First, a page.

Drone photography is an upcoming business, but it is also being scrutinized by the FAA. Photo by Thomas Bender.

Drones weave in and around FAA regulations

When Jared Serfozo first saw drones being sold in America, the technology caught his attention.

“I had to have one,” he said.

Serfozo is a videographer who makes training videos for a software company. But he has freelanced for others on the side since he was in high school.

Since purchasing his first drone, Serfozo bought the domain name sarasotadrone.com.

He sees drone footage as a way to enhance his videos, but he strays away from only drone videos. He thinks that You Tube is “oversaturated with boring drone videos.”

“The drone should be a tool in making your video,” he said.

Serfozo stays way from using the word “commercial” in his materials, but the Federal Aviation Administration requires commercial drones users to apply and have an exemption. (How? It’s complicated; see below).

Serfozo charges his clients while doing freelance video work, which sometimes includes drone footage. He thinks FAA regulations for commercial drone users are unreasonable.


Jared Serfozo lands his drone, a DJI Inspire 1. Photo by Jennifer Nesslar.

Jared Serfozo lands his drone, a DJI Inspire 1. Photo by Jennifer Nesslar.


“I think a drone should be part of any media company’s tools,” he said. To stop anybody, to just say ‘don’t do it,’ is not really fair.”

He flies according to hobbyist guidelines (not so complicated; see below). He says he and many others in the drone community continue to fly despite FAA regulations.

He thinks the technology progressed faster than the FAA was able to regulate it in an appropriate way. He hopes that the FAA will develop a test people can take to become commercial drone pilots.

“I’m fine with regulation, I’m fine with fees, I’m fine with testing,” he said. “I just need to be able to take those things. As soon as I can I will.”

Drones recommended by Jared:

Jared’s drone: DJI Inspire 1. Costs just under $3,000

The drone Jared wishes he had: DJI Phanton 3. Costs about $1,200

Jared also says 3DR makes good drones—he’s considering switching to that brand.

The law behind drones:

Drones, known as unmanned aircraft systems by the Federal Aviation Administration, have a lot of regulations surrounding them. These regulations are constantly being revised, but here’s the skinny:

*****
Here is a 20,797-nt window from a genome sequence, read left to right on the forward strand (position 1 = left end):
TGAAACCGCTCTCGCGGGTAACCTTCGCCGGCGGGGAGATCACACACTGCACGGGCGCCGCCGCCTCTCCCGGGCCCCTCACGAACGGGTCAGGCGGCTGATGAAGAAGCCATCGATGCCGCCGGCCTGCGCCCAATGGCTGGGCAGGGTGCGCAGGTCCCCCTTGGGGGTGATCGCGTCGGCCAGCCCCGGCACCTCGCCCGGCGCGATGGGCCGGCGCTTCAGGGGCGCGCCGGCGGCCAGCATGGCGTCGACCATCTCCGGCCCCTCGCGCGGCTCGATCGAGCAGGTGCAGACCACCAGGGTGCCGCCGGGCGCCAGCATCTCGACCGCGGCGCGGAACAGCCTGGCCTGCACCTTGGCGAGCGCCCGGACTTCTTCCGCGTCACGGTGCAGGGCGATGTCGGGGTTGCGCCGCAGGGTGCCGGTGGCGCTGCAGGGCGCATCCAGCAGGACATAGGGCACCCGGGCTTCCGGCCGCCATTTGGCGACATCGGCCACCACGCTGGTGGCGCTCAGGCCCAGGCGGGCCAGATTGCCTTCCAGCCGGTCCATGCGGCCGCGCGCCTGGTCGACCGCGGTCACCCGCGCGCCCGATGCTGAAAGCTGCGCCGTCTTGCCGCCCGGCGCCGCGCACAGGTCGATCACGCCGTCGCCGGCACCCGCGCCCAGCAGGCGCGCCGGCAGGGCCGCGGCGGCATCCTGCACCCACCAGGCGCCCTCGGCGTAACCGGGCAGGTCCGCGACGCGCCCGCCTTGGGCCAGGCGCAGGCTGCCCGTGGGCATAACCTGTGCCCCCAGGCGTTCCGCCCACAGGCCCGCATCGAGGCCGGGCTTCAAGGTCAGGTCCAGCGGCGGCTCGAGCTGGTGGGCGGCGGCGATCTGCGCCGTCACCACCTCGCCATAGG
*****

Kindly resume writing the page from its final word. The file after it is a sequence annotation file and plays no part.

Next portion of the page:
As a hobby:

It’s not too hard to stay in regulation. Basically, you just need to fly responsibly. Here are a few of the basic rules:

Stay below 400 feet

Don’t fly above people

Before flying within five miles of an airport, contact the airport

Fly only during the day

You can find more information at knowbeforeyoufly.com


To fly your drone commercially, which includes selling photos or videos, you must:

1. Apply for an exemption OR

2. Obtain a special airworthiness certificate for experimental purposes.


In order to obtain an airworthiness certificate, you must meet standards greater than that of an exemption. Here are some things to know about exemptions, and how to get on your way to applying for an exemption:

• As of June 23, the FAA has approved 656 petitions and closed 85.

• To apply, you’ll need a sport or recreational pilot license. This costs about $4500 and requires 20 hours of your time. A private pilot license works too, but that will cost twice as much and take twice as much time.

• File a petition for exemption at least 120 days before you want to fly commercially.

• Don’t ask for the moon. The FAA only approves users to fly in “low-risk” situations.

• Don’t expect a cookie-cutter process. The FAA approves on a case-by-case basis, and says the process looks different for everyone. Depending on you and your business, the process could require legal fees.

Don’t want to get an exemption to participate in commercial activity? You won’t be the only one who is avoiding it. But you’ll risk a fine from the FAA.

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